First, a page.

You can't use the standard deduction in figuring your taxable income for the AMT. Chances are, though, that you won't lose your major itemized deductions. For example, home purchase loan interest isn't affected. Neither are deductions for charitable contributions, casualty and theft losses, or investment interest.

However, you can't deduct state and local tax payments or most miscellaneous expenses, and medical deductions will be trimmed. Interest on home equity loans is also disallowed, unless you used the money for home improvements.

The contract for the sale of my home required me to pay the buyer's costs to obtain a mortgage, including $4,000 in points. Can I deduct them as an interest expense on my return?

No. The buyer gets the deduction, not the seller. However, you can subtract your costs from the net sales proceeds. This will reduce your profit and could save you tax if your gain isn't fully covered by the home sale exemption.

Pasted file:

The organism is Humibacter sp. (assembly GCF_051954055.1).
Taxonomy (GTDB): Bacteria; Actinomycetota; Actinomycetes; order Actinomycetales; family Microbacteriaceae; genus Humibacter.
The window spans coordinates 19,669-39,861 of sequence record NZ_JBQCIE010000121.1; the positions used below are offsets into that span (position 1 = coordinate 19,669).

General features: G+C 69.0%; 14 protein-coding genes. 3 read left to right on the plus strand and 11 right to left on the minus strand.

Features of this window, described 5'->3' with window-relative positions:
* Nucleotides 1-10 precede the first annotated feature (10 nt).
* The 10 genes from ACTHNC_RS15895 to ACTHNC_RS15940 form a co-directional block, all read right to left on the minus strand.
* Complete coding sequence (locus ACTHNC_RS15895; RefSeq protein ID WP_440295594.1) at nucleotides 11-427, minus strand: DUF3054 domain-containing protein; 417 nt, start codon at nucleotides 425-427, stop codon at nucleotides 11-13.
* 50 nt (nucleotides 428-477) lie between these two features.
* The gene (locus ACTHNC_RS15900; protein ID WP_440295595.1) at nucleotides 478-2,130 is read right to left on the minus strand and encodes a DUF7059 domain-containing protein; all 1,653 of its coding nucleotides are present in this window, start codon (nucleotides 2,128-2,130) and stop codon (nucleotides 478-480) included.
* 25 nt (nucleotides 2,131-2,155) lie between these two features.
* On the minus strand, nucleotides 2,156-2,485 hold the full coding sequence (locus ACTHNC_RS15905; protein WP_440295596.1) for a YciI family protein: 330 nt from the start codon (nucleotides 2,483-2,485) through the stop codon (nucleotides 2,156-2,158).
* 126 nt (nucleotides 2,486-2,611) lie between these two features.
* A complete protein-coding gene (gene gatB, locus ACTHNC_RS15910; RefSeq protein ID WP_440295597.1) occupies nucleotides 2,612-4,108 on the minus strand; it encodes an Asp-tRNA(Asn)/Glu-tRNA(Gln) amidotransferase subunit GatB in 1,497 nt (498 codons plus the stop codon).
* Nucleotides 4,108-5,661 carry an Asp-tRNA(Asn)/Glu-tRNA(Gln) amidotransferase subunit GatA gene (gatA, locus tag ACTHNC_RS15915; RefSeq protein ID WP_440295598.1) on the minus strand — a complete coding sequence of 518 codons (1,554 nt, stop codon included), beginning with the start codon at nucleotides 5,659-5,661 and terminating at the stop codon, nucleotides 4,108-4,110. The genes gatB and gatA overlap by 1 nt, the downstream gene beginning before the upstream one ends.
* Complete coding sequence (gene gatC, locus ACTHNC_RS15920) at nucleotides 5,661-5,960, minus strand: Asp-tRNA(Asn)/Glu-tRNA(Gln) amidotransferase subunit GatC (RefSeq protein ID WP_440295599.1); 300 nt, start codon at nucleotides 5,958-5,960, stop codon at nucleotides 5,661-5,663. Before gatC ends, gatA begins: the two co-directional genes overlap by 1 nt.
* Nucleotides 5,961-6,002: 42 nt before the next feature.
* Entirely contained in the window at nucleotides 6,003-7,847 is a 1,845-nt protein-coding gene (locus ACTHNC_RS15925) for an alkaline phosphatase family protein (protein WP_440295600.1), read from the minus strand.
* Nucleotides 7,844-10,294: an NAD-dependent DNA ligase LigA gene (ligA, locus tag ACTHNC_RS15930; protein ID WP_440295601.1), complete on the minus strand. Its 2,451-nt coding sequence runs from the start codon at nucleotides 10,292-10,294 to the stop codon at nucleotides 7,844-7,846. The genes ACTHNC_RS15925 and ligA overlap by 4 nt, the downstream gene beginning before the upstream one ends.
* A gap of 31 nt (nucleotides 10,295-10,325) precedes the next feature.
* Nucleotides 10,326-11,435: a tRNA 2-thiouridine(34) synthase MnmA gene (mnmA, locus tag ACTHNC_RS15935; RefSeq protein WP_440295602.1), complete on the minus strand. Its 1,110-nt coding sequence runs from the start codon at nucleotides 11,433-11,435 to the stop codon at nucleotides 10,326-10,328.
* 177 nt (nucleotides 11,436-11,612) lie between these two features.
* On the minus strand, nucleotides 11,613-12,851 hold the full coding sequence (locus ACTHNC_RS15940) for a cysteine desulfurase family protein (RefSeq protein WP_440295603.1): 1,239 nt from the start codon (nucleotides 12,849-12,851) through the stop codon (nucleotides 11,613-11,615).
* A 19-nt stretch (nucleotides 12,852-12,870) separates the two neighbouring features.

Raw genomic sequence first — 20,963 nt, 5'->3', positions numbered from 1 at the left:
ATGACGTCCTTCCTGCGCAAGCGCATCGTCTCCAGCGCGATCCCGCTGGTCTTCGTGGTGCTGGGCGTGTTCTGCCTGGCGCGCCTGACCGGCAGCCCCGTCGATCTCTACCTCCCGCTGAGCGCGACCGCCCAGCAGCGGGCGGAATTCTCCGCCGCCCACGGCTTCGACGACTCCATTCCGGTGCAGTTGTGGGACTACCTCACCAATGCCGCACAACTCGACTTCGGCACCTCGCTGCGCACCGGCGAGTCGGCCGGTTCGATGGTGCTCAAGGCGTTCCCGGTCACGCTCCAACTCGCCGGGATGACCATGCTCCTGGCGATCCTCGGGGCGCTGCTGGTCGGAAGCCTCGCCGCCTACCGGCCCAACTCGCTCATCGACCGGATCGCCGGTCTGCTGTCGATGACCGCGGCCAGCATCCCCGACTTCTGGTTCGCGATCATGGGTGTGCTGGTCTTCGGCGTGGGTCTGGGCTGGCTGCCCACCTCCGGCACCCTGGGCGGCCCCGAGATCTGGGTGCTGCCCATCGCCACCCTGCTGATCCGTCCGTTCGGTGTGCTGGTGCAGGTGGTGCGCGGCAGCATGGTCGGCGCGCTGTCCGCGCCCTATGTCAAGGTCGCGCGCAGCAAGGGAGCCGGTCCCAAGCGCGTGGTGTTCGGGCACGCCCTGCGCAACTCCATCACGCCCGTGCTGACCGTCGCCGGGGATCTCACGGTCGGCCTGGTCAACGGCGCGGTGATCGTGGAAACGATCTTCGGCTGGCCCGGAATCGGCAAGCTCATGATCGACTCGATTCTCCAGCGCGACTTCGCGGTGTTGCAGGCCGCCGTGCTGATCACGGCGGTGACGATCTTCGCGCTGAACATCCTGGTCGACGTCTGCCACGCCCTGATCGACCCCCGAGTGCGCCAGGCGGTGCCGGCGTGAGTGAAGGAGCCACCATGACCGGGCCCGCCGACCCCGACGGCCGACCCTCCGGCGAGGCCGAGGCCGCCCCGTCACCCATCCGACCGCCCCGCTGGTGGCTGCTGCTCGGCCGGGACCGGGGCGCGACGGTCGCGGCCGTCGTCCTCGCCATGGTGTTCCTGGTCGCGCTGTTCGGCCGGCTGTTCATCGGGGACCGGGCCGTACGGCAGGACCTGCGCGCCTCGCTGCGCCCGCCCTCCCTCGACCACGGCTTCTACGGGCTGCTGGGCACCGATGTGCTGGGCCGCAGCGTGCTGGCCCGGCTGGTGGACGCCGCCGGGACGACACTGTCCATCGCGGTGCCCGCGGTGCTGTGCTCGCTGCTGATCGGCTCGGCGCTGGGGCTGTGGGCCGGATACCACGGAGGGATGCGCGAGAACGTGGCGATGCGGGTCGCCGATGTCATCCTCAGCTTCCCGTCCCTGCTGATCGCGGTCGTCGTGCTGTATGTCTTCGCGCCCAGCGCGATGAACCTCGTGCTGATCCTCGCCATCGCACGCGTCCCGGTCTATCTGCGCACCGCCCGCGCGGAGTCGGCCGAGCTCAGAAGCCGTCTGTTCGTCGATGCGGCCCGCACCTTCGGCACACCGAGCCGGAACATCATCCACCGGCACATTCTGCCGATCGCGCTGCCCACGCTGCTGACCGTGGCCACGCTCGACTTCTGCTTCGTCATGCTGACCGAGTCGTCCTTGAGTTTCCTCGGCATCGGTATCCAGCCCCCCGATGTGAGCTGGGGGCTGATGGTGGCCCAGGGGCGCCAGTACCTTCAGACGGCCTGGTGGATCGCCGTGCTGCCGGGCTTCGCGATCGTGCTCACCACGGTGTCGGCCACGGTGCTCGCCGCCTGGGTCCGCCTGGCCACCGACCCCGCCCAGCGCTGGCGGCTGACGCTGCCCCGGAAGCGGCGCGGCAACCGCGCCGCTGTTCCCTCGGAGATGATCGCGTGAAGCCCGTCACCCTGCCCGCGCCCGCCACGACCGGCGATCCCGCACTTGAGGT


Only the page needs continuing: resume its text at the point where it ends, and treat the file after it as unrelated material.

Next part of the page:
My brother and I jointly own a vacation home and usually split the mortgage payments. Last year, however, he had financial problems, so I paid more than my share. Is my interest deduction limited to half the total due?

No. Even though you and your brother are equally liable, you each claim the amount of interest you paid. If the lender sent your brother Form 1098 reporting the payments, attach a statement to your return showing his name and address. If you got the 1098, he should list yours on his return.

Last year our home was burglarized, and we estimate that the personal property stolen had a value of $50,000. The insurance company wants to pay only $30,000. How should we handle this on our 2001 return?

Your maximum potential loss is $50,000 minus $30,000, or $20,000. From that amount, subtract 10 percent of your 2001 adjusted gross income plus $100, and claim the balance as a casualty loss. If the eventual insurance reimbursement exceeds $30,000, you'll have to include the excess in your income for the year you get it.